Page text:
Kulikov's (The Boy Who Cried Wolf) illustrations are highly creative and visually appealing, and they add so much richness, humor, and fun to the text. Kulikov's work in this book is a creative genius. There is so much to look at in each illustration, and so many connections between the words in the text and the metaphorical and concrete images used to represent those words and ideas. For instance, in two illustrations Max's brothers appear in small cut-outs, within a circle for the brother who has a coin collection, and within a stamp cut-out for the brother who collects stamps. In another illustration, Max's question appears in cut-out words that together make the shape of a question mark.
Visually the cut-out words are very appealing, using different fonts, colors, and shapes as if cut from magazines, ads, and newspapers. But the most creative and visually appealing aspect to the cut-out words are the strong visual connections Kulikov makes between the word and its meaning—connections that may help young readers match the word they hear to the word they see. For instance, "hungry" is written in a curve like a smile, with a bite taken out of the top, and with visible teeth marks; crocodile and alligator are paired above and below each other like a mouth, narrowing at one end, with sharp jagged points like teeth, and are green; and hissed has two Ss that look like snakes. The creativity and visual appeal that Kulikov used here makes his work and the book stand out.
Max is the visual focus of each illustration (and so he should be) with his red sweater, sometimes appearing on his own in a great white space, often the only character in an illustration. When Max is pictured with both his brothers, he is almost always in between them, at the center, and at the forefront of the illustration. Max also stands out through his clothing; his red sweater and messy spiked hair has a down-to-earth feel to it, contrasting with his brothers' clothes that echo businessmen (vests and ties) and slick combed down hair, which gives them an almost mercenary feeling.
Max is clearly on the outside of his family in the opening illustrations, shown by a full-page illustration of his brother and family staring at the brother's collection, lots of color and jumbled activity occurring, while Max is on the accompanying page, alone and small against a lot of white space, only a tiny bit of the full illustration jutting into his page. Later, as Max creates his own collection and gains his brothers' interest, Max is always in the center of his two brothers, and the focal point. Kulikov deftly matches the emotional tone and events of his illustrations to the text's tone and meaning of the words. His illustrations are emotionally evocative; you can feel Max's left-outness and the unfairness of it all just by looking at the opening illustrations (which helps increase compassion for Max), then the intrigue and fun, and later Max's jubilation.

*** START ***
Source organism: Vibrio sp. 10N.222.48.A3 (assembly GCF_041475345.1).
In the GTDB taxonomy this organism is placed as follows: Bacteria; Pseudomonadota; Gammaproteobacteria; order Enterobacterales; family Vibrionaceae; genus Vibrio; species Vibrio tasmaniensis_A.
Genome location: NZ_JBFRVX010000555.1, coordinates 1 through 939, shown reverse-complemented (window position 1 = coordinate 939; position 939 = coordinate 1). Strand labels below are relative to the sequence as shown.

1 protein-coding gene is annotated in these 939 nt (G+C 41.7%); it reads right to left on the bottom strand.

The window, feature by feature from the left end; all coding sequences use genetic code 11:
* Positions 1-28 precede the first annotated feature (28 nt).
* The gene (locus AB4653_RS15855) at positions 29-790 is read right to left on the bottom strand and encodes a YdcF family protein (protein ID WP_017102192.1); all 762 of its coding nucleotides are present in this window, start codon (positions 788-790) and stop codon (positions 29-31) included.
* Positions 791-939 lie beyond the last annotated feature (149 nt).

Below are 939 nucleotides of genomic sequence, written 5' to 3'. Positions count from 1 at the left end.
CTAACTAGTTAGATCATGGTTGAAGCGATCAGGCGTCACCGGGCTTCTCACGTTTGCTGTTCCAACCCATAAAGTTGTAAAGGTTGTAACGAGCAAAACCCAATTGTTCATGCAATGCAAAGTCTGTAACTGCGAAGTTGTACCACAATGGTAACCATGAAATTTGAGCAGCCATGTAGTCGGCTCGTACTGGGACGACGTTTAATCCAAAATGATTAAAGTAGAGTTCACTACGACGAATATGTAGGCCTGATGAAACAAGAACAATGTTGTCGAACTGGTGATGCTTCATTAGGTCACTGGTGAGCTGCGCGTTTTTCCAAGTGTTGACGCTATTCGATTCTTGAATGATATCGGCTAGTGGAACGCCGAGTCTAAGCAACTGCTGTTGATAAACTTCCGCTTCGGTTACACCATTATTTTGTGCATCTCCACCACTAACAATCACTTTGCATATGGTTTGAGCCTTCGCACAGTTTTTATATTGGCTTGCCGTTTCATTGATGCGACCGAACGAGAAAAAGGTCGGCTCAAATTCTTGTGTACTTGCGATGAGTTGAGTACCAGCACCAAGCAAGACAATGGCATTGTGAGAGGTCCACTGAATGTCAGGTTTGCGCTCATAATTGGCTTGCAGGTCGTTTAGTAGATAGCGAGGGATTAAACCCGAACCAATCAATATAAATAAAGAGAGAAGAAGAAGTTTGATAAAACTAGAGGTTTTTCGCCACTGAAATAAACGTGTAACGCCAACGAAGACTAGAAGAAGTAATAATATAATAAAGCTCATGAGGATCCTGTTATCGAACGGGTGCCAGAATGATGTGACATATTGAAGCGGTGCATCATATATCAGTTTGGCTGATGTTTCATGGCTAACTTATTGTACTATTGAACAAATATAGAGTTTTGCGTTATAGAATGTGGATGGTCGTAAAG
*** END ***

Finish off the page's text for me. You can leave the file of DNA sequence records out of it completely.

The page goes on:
Kulikov's illustrations greatly add to the story. Seeing Max sitting on one of his piles of words, and later standing knee-deep in them, is delightful. Kulikov also helps make the story Max writes come more alive; as Max lays out the words into sentences, those sentences are shown as scenes in the adjoining page.
Kulikov has a distinct illustrative style, his characters having proportionally large faces (as well as eyes and noses), interesting perspectives, and a great playfulness. Many of the illustrations bleed right to the edge of a page, with a part or corner of the illustration cutting into the joining page and connecting up to max. Many illustrations take up a spread, some take up one page, and others seem to take up a page and a bit. Kulikov uses a warm palette, drawing on reds and yellow-browns with bright green, and those colors are echoed in the piles of words (light yellow-brown pieces of paper with faded green and brown print) and in the furniture, as well as the entire book, which helps to visually bring all the illustrations together.
Kulikov helps create a particularly happy and satisfying ending through Max looking jubilant after having gotten a stamp and coin. It's also fun to see his brothers clutching their piles of words, and seeing all three brothers tumble into another story beginning. Kulikov also added a satisfying closing illustration which shows Max in the center with his scissors and a cut-out magazine, and his two brothers on either side; Max (and his collection) is now the center of attention, which is a nice reversal.
There's a lot of humor in the book, from the funny way the words Max cuts out are visually depicted, to the humorous clothing Max's brothers wear. Another funny thing that writers, especially, will enjoy, as well as many adults, is that the magazine Max cuts up is a book review magazine. Poetic justice?
This is an absolutely enjoyable, imaginative book that celebrates words, language, and story, and encourages readers to make their own collections of words and thoughts, and to write their own stories. The joy and power of language and story really come through. Highly recommended.
-Added March 2007